Friday, 14 September 2012

Peter and Paul, sequel to Yeshûa?

My new historical novel Peter and Paul is now in its final (proof) reading. Quite unwittingly, it became a natural sequel to one of my favourite bestsellers: Yeshûa—Personal Memoir of the Missing Years of Jesus. If you enjoyed Yeshûa, you’ll enjoy Peter and Paul. Guaranteed! (I don’t live in Jericho—I must blow my own trumpet!)
Seriously, I tried to be as historically correct as I could be, while delving into what, I thought, must have been the mindset of my two protagonists. Let us not forget that, with Israel under occupation, and the Roman Empire itself in a constant state of ferment, Peter and Paul were setting out against tremendous odds. In addition to obvious lack of funds, they were treated as blasphemers against the faith of Moses and the Prophets. The Jews, and pretty much everybody else, hated them. After all, Romans, Greeks, Egyptians and others had their own, well-established, religions. The priesthood of each group was willing to fight for their personal convictions and interests—to the death. Not their own death, of course. And, as you will learn, the priests fight dirty.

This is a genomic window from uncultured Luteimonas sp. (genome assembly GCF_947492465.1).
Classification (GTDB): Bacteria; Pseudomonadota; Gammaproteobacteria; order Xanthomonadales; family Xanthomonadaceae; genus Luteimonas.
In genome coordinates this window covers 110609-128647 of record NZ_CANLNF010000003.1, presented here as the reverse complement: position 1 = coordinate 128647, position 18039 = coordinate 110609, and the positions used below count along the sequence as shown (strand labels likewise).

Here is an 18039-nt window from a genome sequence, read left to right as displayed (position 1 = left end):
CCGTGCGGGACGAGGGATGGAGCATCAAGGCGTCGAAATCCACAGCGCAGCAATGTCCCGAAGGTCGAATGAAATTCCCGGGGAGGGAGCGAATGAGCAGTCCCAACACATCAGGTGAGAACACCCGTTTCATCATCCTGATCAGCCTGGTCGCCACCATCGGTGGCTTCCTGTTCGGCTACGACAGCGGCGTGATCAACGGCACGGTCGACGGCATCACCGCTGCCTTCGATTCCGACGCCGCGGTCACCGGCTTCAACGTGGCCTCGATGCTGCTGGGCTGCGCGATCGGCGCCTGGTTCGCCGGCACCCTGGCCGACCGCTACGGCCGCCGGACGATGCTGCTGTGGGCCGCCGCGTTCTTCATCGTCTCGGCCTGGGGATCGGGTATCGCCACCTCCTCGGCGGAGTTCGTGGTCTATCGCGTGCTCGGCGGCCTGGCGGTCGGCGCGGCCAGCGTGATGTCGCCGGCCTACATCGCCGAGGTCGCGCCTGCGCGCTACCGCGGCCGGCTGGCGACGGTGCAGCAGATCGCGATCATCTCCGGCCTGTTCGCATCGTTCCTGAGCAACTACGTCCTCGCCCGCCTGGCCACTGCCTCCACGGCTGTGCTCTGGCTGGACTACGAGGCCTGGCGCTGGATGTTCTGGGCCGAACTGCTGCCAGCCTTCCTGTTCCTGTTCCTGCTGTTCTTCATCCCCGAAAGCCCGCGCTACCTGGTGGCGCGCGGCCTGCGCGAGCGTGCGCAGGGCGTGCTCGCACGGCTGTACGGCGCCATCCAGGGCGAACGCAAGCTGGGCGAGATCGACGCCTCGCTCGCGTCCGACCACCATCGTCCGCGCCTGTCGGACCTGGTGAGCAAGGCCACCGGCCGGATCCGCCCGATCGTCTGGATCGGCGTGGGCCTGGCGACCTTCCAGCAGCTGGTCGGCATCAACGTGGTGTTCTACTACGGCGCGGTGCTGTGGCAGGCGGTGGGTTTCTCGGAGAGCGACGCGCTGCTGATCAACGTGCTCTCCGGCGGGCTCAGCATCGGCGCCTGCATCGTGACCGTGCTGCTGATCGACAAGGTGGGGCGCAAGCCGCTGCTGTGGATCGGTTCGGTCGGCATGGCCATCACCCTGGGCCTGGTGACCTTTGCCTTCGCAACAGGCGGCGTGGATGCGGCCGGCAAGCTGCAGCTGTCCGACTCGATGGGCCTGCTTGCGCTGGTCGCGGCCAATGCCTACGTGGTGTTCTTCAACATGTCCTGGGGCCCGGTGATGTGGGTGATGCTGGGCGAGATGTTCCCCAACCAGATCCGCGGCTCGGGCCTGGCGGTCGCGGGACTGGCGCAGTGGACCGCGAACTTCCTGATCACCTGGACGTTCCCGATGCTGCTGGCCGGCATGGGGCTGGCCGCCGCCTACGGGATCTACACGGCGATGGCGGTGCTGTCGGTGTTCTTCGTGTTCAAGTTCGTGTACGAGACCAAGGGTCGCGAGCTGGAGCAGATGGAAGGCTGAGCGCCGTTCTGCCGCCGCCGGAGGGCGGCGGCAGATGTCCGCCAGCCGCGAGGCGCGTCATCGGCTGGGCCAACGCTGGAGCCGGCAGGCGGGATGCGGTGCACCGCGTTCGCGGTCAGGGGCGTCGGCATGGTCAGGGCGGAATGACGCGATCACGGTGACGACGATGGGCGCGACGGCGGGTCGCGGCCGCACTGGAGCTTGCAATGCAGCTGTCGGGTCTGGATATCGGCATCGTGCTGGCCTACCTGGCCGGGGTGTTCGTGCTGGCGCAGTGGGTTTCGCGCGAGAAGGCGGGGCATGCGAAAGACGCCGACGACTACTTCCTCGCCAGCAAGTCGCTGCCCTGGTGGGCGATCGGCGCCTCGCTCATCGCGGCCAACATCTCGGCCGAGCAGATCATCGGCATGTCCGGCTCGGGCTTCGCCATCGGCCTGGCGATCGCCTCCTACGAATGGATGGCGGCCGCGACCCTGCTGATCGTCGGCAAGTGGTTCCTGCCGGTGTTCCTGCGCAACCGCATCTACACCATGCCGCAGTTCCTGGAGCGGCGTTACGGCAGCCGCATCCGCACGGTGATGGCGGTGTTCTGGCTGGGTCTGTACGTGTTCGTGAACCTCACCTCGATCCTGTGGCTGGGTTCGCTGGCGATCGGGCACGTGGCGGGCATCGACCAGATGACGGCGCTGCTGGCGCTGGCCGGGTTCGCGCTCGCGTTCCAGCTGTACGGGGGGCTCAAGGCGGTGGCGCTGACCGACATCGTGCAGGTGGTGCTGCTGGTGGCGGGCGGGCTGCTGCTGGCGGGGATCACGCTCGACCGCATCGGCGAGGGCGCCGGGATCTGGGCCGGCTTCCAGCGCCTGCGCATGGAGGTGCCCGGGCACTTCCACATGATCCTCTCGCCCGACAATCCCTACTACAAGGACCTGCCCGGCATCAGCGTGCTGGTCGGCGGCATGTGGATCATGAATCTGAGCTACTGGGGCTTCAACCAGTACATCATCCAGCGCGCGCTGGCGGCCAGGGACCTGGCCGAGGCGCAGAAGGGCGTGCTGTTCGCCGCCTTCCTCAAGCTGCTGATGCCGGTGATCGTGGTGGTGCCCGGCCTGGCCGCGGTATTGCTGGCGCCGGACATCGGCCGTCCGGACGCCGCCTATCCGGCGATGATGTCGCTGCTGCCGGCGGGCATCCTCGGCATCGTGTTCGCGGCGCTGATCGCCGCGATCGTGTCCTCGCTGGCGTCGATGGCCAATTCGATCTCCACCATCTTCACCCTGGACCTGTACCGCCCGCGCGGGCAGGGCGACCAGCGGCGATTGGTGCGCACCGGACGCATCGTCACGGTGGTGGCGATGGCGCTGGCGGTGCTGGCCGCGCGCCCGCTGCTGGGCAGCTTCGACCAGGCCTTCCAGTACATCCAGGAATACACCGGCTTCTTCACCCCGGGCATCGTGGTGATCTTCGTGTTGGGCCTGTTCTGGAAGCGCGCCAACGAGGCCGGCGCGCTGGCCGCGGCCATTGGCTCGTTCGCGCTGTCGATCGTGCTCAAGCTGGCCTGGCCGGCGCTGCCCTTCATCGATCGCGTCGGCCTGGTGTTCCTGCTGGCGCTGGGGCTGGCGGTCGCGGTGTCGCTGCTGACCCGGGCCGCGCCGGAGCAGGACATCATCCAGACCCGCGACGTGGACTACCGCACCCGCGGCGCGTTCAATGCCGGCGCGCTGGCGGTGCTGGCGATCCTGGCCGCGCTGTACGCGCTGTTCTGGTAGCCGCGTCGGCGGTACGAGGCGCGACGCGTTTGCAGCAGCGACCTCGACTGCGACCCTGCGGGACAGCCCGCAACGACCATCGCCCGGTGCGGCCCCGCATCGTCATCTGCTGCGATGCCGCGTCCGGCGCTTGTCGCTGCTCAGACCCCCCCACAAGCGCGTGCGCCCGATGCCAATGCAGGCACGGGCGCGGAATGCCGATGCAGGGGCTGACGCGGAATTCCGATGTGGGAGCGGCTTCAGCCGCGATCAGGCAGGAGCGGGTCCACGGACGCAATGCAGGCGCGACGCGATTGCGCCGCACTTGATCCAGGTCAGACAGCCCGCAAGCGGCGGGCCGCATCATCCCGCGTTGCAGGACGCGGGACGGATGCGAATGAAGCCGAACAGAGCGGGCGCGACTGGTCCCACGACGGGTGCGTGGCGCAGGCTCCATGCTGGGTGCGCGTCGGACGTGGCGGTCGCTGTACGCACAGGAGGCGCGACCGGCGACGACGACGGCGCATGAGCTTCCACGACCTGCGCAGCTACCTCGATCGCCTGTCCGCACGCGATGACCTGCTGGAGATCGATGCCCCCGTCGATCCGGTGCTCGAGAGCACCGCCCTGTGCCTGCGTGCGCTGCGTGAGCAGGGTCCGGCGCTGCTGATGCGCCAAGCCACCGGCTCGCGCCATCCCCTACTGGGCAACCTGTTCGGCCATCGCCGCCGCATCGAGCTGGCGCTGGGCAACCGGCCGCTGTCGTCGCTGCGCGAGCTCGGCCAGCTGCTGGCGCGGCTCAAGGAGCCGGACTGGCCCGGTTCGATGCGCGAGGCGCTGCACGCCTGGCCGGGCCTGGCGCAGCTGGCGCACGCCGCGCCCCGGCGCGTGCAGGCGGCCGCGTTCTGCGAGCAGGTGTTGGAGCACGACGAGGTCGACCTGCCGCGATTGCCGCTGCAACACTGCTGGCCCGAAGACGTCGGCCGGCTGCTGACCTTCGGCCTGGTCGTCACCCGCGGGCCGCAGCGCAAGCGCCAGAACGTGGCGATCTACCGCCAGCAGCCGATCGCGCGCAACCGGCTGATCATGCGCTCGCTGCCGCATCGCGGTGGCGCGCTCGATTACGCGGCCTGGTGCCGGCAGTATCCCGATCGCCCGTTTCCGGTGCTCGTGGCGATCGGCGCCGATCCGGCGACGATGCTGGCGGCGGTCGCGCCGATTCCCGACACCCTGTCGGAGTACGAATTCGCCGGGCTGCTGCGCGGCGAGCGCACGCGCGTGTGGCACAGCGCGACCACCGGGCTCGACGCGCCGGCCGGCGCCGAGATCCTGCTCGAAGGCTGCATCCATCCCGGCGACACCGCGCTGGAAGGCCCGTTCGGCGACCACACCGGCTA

There was a lot at stake.
We must not forget that the upkeep of the Temple in Jerusalem, and the countless magnificent temples of other various religions, took money. Lots of money. And other than in Israel, there were no official tithes. And even in Israel, the tithes had to support not only the upkeep of the temple. While there were many different tithes, or taxes, essentially the Hebrew law demands a 10% tithe to be paid to the Levites, who didn’t contribute anything to the economy. Rather like the overwhelming majority of the priesthood and the politicians of today. 
When all is said and done, the new Christians, who initially had been considered as nothing more than yet another Jewish sect (there were a few), yet were unwilling to pay tithes. Also, those in power claimed that only they, who had the monopoly on the established, ‘traditional’ interpretation of the Torah, were right. Again, rather like the Vatican or the fundamentalist sects today. Add the same aggressive rebellion of all the other religions of the day, and you have a beehive in which the new coverts had to navigate in order to survive. Many didn’t.
And we think we have it tough?
Today, our ‘governments’ will still put us in jail for not paying taxes (tithes imposed without our acquiescence), but at least we are unlikely to be stoned to death by a disgruntled group of politicians or civil servants. At least… not for now. 

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